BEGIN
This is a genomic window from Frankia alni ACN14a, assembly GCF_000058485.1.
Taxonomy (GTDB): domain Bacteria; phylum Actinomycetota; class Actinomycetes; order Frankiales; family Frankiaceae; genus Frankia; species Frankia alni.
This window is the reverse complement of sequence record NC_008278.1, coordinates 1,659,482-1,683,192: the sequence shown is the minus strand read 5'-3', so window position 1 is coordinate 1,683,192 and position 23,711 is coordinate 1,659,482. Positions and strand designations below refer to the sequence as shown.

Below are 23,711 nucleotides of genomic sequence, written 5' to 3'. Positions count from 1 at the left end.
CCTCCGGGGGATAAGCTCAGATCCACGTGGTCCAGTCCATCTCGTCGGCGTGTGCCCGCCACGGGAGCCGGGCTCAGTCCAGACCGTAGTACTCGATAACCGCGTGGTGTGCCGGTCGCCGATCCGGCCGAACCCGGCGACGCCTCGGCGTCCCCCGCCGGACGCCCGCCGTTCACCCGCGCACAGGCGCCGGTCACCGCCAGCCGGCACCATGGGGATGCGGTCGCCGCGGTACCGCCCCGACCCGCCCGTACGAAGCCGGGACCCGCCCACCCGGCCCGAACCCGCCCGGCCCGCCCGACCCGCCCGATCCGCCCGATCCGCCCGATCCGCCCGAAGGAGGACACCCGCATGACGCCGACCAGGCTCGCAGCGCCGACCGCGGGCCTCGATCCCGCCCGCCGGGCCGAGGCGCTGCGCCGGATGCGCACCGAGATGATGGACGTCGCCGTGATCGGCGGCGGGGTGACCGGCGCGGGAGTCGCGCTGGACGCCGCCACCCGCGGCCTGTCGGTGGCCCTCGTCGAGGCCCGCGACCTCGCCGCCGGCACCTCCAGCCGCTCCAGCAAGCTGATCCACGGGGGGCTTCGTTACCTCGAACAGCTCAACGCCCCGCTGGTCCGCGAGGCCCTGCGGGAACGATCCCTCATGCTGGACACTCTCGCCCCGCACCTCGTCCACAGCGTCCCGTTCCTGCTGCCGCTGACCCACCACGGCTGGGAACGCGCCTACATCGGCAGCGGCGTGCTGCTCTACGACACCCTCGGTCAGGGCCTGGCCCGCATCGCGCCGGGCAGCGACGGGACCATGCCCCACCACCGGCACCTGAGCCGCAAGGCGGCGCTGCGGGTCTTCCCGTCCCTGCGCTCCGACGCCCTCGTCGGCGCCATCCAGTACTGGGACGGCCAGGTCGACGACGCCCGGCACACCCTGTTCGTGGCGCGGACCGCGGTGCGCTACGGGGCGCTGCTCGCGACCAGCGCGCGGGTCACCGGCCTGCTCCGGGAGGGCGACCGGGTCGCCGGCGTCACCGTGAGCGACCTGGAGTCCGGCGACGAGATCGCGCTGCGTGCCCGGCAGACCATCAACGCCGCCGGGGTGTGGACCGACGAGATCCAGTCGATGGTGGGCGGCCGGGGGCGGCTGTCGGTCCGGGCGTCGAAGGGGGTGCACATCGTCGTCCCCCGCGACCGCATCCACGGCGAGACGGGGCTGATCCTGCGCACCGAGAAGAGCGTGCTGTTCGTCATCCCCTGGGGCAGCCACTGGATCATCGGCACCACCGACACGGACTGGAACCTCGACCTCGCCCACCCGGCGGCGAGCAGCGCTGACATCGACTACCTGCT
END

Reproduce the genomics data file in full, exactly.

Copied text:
This is a genomic window from Frankia alni ACN14a, assembly GCF_000058485.1.
Taxonomy (GTDB): domain Bacteria; phylum Actinomycetota; class Actinomycetes; order Frankiales; family Frankiaceae; genus Frankia; species Frankia alni.
This window is the reverse complement of sequence record NC_008278.1, coordinates 1,659,482-1,683,192: the sequence shown is the minus strand read 5'-3', so window position 1 is coordinate 1,683,192 and position 23,711 is coordinate 1,659,482. Positions and strand designations below refer to the sequence as shown.

Below are 23,711 nucleotides of genomic sequence, written 5' to 3'. Positions count from 1 at the left end.
CCTCCGGGGGATAAGCTCAGATCCACGTGGTCCAGTCCATCTCGTCGGCGTGTGCCCGCCACGGGAGCCGGGCTCAGTCCAGACCGTAGTACTCGATAACCGCGTGGTGTGCCGGTCGCCGATCCGGCCGAACCCGGCGACGCCTCGGCGTCCCCCGCCGGACGCCCGCCGTTCACCCGCGCACAGGCGCCGGTCACCGCCAGCCGGCACCATGGGGATGCGGTCGCCGCGGTACCGCCCCGACCCGCCCGTACGAAGCCGGGACCCGCCCACCCGGCCCGAACCCGCCCGGCCCGCCCGACCCGCCCGATCCGCCCGATCCGCCCGATCCGCCCGAAGGAGGACACCCGCATGACGCCGACCAGGCTCGCAGCGCCGACCGCGGGCCTCGATCCCGCCCGCCGGGCCGAGGCGCTGCGCCGGATGCGCACCGAGATGATGGACGTCGCCGTGATCGGCGGCGGGGTGACCGGCGCGGGAGTCGCGCTGGACGCCGCCACCCGCGGCCTGTCGGTGGCCCTCGTCGAGGCCCGCGACCTCGCCGCCGGCACCTCCAGCCGCTCCAGCAAGCTGATCCACGGGGGGCTTCGTTACCTCGAACAGCTCAACGCCCCGCTGGTCCGCGAGGCCCTGCGGGAACGATCCCTCATGCTGGACACTCTCGCCCCGCACCTCGTCCACAGCGTCCCGTTCCTGCTGCCGCTGACCCACCACGGCTGGGAACGCGCCTACATCGGCAGCGGCGTGCTGCTCTACGACACCCTCGGTCAGGGCCTGGCCCGCATCGCGCCGGGCAGCGACGGGACCATGCCCCACCACCGGCACCTGAGCCGCAAGGCGGCGCTGCGGGTCTTCCCGTCCCTGCGCTCCGACGCCCTCGTCGGCGCCATCCAGTACTGGGACGGCCAGGTCGACGACGCCCGGCACACCCTGTTCGTGGCGCGGACCGCGGTGCGCTACGGGGCGCTGCTCGCGACCAGCGCGCGGGTCACCGGCCTGCTCCGGGAGGGCGACCGGGTCGCCGGCGTCACCGTGAGCGACCTGGAGTCCGGCGACGAGATCGCGCTGCGTGCCCGGCAGACCATCAACGCCGCCGGGGTGTGGACCGACGAGATCCAGTCGATGGTGGGCGGCCGGGGGCGGCTGTCGGTCCGGGCGTCGAAGGGGGTGCACATCGTCGTCCCCCGCGACCGCATCCACGGCGAGACGGGGCTGATCCTGCGCACCGAGAAGAGCGTGCTGTTCGTCATCCCCTGGGGCAGCCACTGGATCATCGGCACCACCGACACGGACTGGAACCTCGACCTCGCCCACCCGGCGGCGAGCAGCGCTGACATCGACTACCTGCT